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How to Prepare for an Audit of Your 401(k) Plan

Posted in: Employee Benefits
December 6th, 2016

By Bill Sornstein

audit-stamp-croppedA recent survey of businesses with 401(k) and other qualified plans found that nearly one-third (31%) of respondents have been audited by the IRS or DOL in the past 2 years (1).  Audits are a fact of life for qualified plans.  However, there is no reason why a plan audit should be more than an occasional inconvenience.

Complying with the regulations for qualified plans is primarily about having a process in place.  This process shows how you are meeting your fiduciary obligation as an owner to act in the best interests of your employees who are eligible for your Plan.  It also shows how you are meeting the legal requirements of the Plan.  Finally, it documents the actions taken on a regular basis (at least once per year) to follow your process.

The result is called a Fiduciary File.  We recommend that this be kept electronically for easy access.  The Fiduciary File should include:

  1. Plan Documents – Include all plan documents going back to the inception date of the plan. This should also include any IRS approval letters and amendments to the Plan.
  2. Employee Notices – There are a number of participant notices that are required, including Summary Plan Descriptions, annual investment and fee notices, Safe Harbor election notices, etc. You should include copies of the participant distribution lists and method of distribution, whenever possible.
  3. Investment Policy Statement – While it is not a requirement, an Investment Policy Statement is a good tool to demonstrate that the plan is supervising, monitoring and evaluating the plan’s investment portfolio on a regular basis.
  4. Investment Reviews – The Plan should perform regular investment reviews to ensure funds are performing reasonably. You should also include copies of the annual minutes from your Investment Committee meetings.
  5. Plan Benchmarking – Benchmarking is a way to show how your plan stacks up against other plans of similar size. It compares fees, services and plan provisions to help you evaluate your plan compared to other plan sponsors.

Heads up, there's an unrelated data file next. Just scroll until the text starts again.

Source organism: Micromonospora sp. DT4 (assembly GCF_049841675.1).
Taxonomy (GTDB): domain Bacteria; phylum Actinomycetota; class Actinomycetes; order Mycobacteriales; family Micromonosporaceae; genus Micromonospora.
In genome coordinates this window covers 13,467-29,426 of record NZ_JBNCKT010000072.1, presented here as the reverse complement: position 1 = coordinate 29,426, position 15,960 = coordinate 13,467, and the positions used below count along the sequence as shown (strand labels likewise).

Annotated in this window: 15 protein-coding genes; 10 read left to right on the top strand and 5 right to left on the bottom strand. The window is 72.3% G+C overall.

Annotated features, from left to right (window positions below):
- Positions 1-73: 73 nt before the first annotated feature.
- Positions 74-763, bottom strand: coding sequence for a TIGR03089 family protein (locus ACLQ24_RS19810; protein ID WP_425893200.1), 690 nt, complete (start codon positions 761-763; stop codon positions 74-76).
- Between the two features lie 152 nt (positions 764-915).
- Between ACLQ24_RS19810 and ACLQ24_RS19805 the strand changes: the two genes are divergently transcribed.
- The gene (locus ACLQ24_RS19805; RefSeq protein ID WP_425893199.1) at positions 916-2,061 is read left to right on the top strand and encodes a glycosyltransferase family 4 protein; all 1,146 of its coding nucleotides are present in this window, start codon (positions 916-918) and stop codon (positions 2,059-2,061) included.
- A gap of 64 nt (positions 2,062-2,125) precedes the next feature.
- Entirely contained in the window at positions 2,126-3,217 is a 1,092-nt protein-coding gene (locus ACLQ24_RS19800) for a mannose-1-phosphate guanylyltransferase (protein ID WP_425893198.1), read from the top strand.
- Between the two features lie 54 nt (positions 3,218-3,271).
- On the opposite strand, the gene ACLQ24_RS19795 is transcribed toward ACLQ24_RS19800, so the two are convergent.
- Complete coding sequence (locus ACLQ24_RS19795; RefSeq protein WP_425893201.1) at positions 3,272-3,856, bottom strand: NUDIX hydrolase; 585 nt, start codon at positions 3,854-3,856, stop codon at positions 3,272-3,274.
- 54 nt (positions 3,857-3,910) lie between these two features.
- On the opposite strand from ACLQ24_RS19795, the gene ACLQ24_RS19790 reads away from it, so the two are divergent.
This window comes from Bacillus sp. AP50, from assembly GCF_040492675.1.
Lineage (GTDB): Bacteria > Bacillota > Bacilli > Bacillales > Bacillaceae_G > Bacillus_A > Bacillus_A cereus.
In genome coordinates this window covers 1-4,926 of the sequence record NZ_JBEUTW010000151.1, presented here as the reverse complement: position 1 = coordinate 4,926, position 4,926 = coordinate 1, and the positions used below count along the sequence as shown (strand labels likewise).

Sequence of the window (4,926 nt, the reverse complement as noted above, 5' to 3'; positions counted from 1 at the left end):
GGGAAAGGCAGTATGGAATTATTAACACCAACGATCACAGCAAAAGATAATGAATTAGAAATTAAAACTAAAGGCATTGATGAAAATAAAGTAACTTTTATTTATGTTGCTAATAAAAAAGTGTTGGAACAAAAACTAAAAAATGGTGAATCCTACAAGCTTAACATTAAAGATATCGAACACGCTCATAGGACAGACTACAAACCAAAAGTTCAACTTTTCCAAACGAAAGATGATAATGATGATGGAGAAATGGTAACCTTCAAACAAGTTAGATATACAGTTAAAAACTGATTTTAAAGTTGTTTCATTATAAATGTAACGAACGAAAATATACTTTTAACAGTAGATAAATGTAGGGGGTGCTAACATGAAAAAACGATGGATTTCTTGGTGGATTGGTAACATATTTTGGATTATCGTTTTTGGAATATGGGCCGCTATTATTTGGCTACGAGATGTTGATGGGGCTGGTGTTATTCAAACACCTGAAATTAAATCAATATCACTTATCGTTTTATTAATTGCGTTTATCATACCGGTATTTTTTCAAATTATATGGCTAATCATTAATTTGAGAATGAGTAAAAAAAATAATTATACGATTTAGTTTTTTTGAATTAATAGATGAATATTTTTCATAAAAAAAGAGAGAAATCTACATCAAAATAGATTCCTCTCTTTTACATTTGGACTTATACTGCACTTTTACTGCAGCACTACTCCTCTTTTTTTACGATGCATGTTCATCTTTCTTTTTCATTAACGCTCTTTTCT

Nothing can keep your Plan from being audited occasionally.  However, taking these steps will help to safeguard your plan and will help ensure that the plan operates in the best interests of the participants.  This will turn your audits into routine events.

  1. https://www.willistowerswatson.com/en/press/2016/07/us-employers-rank-top-retirement-plan-risks

For Plan Sponsor Use Only – Not for Use with Participants or the General Public

This information was developed as a general guide to educate plan sponsors, but is not intended as authoritative guidance or tax or legal advice. Each plan has unique requirements, and you should consult your attorney or tax advisor for guidance on your specific situation. In no way does advisor assure that, by using the information provided, plan sponsor will be in compliance with ERISA regulations.


About the Author

Bill Sornstein has over 35 years of experience as a financial advisor helping individuals and small businesses build and protect wealth for the benefit of their families, businesses, heirs and employees.  He lives in Santa Ana, CA with his wife Camillia and their dogs, Zack and Ella. His other interests include teaching Aikido and playing trumpet in a blues band. Link to full bio.

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